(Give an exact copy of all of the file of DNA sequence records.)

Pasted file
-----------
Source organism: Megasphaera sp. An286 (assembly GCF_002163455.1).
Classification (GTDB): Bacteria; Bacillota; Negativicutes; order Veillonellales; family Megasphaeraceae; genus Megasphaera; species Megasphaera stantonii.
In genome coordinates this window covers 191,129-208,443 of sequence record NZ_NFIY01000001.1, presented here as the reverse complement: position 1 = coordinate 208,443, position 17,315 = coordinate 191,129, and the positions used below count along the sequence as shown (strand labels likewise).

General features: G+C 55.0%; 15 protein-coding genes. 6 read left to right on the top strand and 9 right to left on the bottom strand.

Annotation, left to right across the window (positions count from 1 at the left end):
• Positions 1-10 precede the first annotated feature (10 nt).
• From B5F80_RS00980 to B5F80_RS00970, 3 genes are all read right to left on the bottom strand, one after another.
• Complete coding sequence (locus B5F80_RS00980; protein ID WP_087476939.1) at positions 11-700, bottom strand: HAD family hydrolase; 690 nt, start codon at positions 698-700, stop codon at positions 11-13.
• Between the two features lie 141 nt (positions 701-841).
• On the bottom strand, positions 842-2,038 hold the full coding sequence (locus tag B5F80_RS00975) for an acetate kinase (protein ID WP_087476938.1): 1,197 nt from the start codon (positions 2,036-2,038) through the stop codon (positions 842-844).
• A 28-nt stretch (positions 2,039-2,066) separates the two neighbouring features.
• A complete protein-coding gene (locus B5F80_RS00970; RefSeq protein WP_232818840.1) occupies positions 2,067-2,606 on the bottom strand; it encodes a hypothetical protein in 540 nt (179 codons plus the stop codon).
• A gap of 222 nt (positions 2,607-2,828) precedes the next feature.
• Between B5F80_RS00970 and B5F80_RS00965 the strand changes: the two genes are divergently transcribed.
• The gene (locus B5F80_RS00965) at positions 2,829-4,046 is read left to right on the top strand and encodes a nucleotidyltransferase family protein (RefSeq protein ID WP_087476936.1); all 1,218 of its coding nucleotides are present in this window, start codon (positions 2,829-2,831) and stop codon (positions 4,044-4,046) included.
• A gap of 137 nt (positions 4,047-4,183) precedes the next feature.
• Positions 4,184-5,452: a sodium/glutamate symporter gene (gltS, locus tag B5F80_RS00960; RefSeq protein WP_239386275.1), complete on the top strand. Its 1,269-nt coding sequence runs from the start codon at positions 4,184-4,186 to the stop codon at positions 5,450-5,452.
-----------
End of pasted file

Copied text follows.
Source organism: Megasphaera sp. An286 (assembly GCF_002163455.1).
Classification (GTDB): Bacteria; Bacillota; Negativicutes; order Veillonellales; family Megasphaeraceae; genus Megasphaera; species Megasphaera stantonii.
In genome coordinates this window covers 191,129-208,443 of sequence record NZ_NFIY01000001.1, presented here as the reverse complement: position 1 = coordinate 208,443, position 17,315 = coordinate 191,129, and the positions used below count along the sequence as shown (strand labels likewise).

General features: G+C 55.0%; 15 protein-coding genes. 6 read left to right on the top strand and 9 right to left on the bottom strand.

Annotation, left to right across the window (positions count from 1 at the left end):
• Positions 1-10 precede the first annotated feature (10 nt).
• From B5F80_RS00980 to B5F80_RS00970, 3 genes are all read right to left on the bottom strand, one after another.
• Complete coding sequence (locus B5F80_RS00980; protein ID WP_087476939.1) at positions 11-700, bottom strand: HAD family hydrolase; 690 nt, start codon at positions 698-700, stop codon at positions 11-13.
• Between the two features lie 141 nt (positions 701-841).
• On the bottom strand, positions 842-2,038 hold the full coding sequence (locus tag B5F80_RS00975) for an acetate kinase (protein ID WP_087476938.1): 1,197 nt from the start codon (positions 2,036-2,038) through the stop codon (positions 842-844).
• A 28-nt stretch (positions 2,039-2,066) separates the two neighbouring features.
• A complete protein-coding gene (locus B5F80_RS00970; RefSeq protein WP_232818840.1) occupies positions 2,067-2,606 on the bottom strand; it encodes a hypothetical protein in 540 nt (179 codons plus the stop codon).
• A gap of 222 nt (positions 2,607-2,828) precedes the next feature.
• Between B5F80_RS00970 and B5F80_RS00965 the strand changes: the two genes are divergently transcribed.
• The gene (locus B5F80_RS00965) at positions 2,829-4,046 is read left to right on the top strand and encodes a nucleotidyltransferase family protein (RefSeq protein ID WP_087476936.1); all 1,218 of its coding nucleotides are present in this window, start codon (positions 2,829-2,831) and stop codon (positions 4,044-4,046) included.
• A gap of 137 nt (positions 4,047-4,183) precedes the next feature.
• Positions 4,184-5,452: a sodium/glutamate symporter gene (gltS, locus tag B5F80_RS00960; RefSeq protein WP_239386275.1), complete on the top strand. Its 1,269-nt coding sequence runs from the start codon at positions 4,184-4,186 to the stop codon at positions 5,450-5,452.